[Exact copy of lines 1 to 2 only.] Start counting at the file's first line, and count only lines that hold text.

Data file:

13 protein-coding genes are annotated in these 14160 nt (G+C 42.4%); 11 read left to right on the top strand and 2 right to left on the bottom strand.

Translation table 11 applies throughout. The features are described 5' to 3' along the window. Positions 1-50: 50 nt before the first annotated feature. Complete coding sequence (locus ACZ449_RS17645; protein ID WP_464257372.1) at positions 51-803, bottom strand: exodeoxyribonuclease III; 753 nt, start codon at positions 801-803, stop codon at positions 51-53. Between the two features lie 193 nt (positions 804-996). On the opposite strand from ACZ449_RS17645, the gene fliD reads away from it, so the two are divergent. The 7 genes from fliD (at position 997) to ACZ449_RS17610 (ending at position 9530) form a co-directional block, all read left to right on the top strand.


13 protein-coding genes are annotated in these 14160 nt (G+C 42.4%); 11 read left to right on the top strand and 2 right to left on the bottom strand.

Translation table 11 applies throughout. The features are described 5' to 3' along the window. Positions 1-50: 50 nt before the first annotated feature. Complete coding sequence (locus ACZ449_RS17645; protein ID WP_464257372.1) at positions 51-803, bottom strand: exodeoxyribonuclease III; 753 nt, start codon at positions 801-803, stop codon at positions 51-53. Between the two features lie 193 nt (positions 804-996). On the opposite strand from ACZ449_RS17645, the gene fliD reads away from it, so the two are divergent. The 7 genes from fliD (at position 997) to ACZ449_RS17610 (ending at position 9530) form a co-directional block, all read left to right on the top strand.